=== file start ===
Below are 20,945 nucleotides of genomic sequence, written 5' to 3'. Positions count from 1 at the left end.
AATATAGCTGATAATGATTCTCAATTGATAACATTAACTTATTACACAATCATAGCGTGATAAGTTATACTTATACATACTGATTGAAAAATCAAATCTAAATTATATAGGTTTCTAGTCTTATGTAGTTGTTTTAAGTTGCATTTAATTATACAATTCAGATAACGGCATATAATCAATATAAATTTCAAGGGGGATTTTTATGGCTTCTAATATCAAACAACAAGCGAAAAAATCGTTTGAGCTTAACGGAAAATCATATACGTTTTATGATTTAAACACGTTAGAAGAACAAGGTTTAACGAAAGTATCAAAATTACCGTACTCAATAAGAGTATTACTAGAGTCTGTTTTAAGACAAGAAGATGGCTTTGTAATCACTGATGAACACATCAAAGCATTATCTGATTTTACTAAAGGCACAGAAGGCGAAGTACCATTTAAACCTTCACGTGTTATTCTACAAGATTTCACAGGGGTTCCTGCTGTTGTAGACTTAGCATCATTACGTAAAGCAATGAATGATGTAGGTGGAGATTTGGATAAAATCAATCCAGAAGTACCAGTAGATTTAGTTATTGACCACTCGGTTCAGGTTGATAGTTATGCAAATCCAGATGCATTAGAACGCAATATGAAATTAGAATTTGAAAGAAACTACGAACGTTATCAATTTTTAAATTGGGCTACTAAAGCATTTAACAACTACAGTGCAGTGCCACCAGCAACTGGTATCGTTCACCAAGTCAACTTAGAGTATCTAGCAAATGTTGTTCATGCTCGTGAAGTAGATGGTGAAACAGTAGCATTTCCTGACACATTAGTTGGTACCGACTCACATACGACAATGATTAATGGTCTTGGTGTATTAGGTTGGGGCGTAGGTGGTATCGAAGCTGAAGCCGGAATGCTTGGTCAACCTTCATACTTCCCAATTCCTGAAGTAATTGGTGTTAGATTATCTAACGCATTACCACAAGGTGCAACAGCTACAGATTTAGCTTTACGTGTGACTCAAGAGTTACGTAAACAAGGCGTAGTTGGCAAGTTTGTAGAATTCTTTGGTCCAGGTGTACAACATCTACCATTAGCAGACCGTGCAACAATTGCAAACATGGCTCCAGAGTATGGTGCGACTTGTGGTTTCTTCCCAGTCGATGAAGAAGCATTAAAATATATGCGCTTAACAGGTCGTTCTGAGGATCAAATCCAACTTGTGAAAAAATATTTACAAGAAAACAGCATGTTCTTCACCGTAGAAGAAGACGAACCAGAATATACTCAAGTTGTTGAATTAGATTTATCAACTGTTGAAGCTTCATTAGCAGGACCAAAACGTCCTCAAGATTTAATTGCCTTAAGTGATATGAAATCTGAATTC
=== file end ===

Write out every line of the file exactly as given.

Below are 20,945 nucleotides of genomic sequence, written 5' to 3'. Positions count from 1 at the left end.
AATATAGCTGATAATGATTCTCAATTGATAACATTAACTTATTACACAATCATAGCGTGATAAGTTATACTTATACATACTGATTGAAAAATCAAATCTAAATTATATAGGTTTCTAGTCTTATGTAGTTGTTTTAAGTTGCATTTAATTATACAATTCAGATAACGGCATATAATCAATATAAATTTCAAGGGGGATTTTTATGGCTTCTAATATCAAACAACAAGCGAAAAAATCGTTTGAGCTTAACGGAAAATCATATACGTTTTATGATTTAAACACGTTAGAAGAACAAGGTTTAACGAAAGTATCAAAATTACCGTACTCAATAAGAGTATTACTAGAGTCTGTTTTAAGACAAGAAGATGGCTTTGTAATCACTGATGAACACATCAAAGCATTATCTGATTTTACTAAAGGCACAGAAGGCGAAGTACCATTTAAACCTTCACGTGTTATTCTACAAGATTTCACAGGGGTTCCTGCTGTTGTAGACTTAGCATCATTACGTAAAGCAATGAATGATGTAGGTGGAGATTTGGATAAAATCAATCCAGAAGTACCAGTAGATTTAGTTATTGACCACTCGGTTCAGGTTGATAGTTATGCAAATCCAGATGCATTAGAACGCAATATGAAATTAGAATTTGAAAGAAACTACGAACGTTATCAATTTTTAAATTGGGCTACTAAAGCATTTAACAACTACAGTGCAGTGCCACCAGCAACTGGTATCGTTCACCAAGTCAACTTAGAGTATCTAGCAAATGTTGTTCATGCTCGTGAAGTAGATGGTGAAACAGTAGCATTTCCTGACACATTAGTTGGTACCGACTCACATACGACAATGATTAATGGTCTTGGTGTATTAGGTTGGGGCGTAGGTGGTATCGAAGCTGAAGCCGGAATGCTTGGTCAACCTTCATACTTCCCAATTCCTGAAGTAATTGGTGTTAGATTATCTAACGCATTACCACAAGGTGCAACAGCTACAGATTTAGCTTTACGTGTGACTCAAGAGTTACGTAAACAAGGCGTAGTTGGCAAGTTTGTAGAATTCTTTGGTCCAGGTGTACAACATCTACCATTAGCAGACCGTGCAACAATTGCAAACATGGCTCCAGAGTATGGTGCGACTTGTGGTTTCTTCCCAGTCGATGAAGAAGCATTAAAATATATGCGCTTAACAGGTCGTTCTGAGGATCAAATCCAACTTGTGAAAAAATATTTACAAGAAAACAGCATGTTCTTCACCGTAGAAGAAGACGAACCAGAATATACTCAAGTTGTTGAATTAGATTTATCAACTGTTGAAGCTTCATTAGCAGGACCAAAACGTCCTCAAGATTTAATTGCCTTAAGTGATATGAAATCTGAATTC